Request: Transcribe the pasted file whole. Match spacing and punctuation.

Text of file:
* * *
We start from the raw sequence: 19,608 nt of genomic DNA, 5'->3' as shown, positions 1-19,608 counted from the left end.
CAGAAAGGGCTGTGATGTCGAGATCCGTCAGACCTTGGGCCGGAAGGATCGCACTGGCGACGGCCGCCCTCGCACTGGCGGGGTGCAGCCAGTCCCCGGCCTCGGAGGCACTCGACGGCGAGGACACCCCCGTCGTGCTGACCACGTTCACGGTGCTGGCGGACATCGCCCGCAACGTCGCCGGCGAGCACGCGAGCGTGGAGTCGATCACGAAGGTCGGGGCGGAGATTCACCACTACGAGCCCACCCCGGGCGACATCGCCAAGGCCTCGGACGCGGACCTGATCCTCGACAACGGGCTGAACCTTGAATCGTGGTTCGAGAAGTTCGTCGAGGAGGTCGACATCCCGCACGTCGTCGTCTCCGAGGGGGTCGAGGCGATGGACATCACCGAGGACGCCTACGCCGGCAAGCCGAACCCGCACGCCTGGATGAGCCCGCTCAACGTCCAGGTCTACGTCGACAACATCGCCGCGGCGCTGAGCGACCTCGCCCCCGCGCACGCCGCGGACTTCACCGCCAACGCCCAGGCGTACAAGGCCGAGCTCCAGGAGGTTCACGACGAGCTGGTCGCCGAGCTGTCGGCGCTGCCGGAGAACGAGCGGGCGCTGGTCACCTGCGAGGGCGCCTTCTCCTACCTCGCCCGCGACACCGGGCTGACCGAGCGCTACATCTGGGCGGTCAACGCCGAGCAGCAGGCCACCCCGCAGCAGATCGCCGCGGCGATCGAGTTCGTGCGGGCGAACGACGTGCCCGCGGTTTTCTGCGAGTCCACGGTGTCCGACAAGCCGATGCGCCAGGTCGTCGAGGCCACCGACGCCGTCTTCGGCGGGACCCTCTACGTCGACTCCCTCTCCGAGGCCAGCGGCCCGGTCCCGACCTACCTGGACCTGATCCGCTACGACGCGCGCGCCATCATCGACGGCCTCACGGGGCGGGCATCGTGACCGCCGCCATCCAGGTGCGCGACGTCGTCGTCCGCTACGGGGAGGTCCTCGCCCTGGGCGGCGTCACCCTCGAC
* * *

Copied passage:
We start from the raw sequence: 19,608 nt of genomic DNA, 5'->3' as shown, positions 1-19,608 counted from the left end.
CAGAAAGGGCTGTGATGTCGAGATCCGTCAGACCTTGGGCCGGAAGGATCGCACTGGCGACGGCCGCCCTCGCACTGGCGGGGTGCAGCCAGTCCCCGGCCTCGGAGGCACTCGACGGCGAGGACACCCCCGTCGTGCTGACCACGTTCACGGTGCTGGCGGACATCGCCCGCAACGTCGCCGGCGAGCACGCGAGCGTGGAGTCGATCACGAAGGTCGGGGCGGAGATTCACCACTACGAGCCCACCCCGGGCGACATCGCCAAGGCCTCGGACGCGGACCTGATCCTCGACAACGGGCTGAACCTTGAATCGTGGTTCGAGAAGTTCGTCGAGGAGGTCGACATCCCGCACGTCGTCGTCTCCGAGGGGGTCGAGGCGATGGACATCACCGAGGACGCCTACGCCGGCAAGCCGAACCCGCACGCCTGGATGAGCCCGCTCAACGTCCAGGTCTACGTCGACAACATCGCCGCGGCGCTGAGCGACCTCGCCCCCGCGCACGCCGCGGACTTCACCGCCAACGCCCAGGCGTACAAGGCCGAGCTCCAGGAGGTTCACGACGAGCTGGTCGCCGAGCTGTCGGCGCTGCCGGAGAACGAGCGGGCGCTGGTCACCTGCGAGGGCGCCTTCTCCTACCTCGCCCGCGACACCGGGCTGACCGAGCGCTACATCTGGGCGGTCAACGCCGAGCAGCAGGCCACCCCGCAGCAGATCGCCGCGGCGATCGAGTTCGTGCGGGCGAACGACGTGCCCGCGGTTTTCTGCGAGTCCACGGTGTCCGACAAGCCGATGCGCCAGGTCGTCGAGGCCACCGACGCCGTCTTCGGCGGGACCCTCTACGTCGACTCCCTCTCCGAGGCCAGCGGCCCGGTCCCGACCTACCTGGACCTGATCCGCTACGACGCGCGCGCCATCATCGACGGCCTCACGGGGCGGGCATCGTGACCGCCGCCATCCAGGTGCGCGACGTCGTCGTCCGCTACGGGGAGGTCCTCGCCCTGGGCGGCGTCACCCTCGAC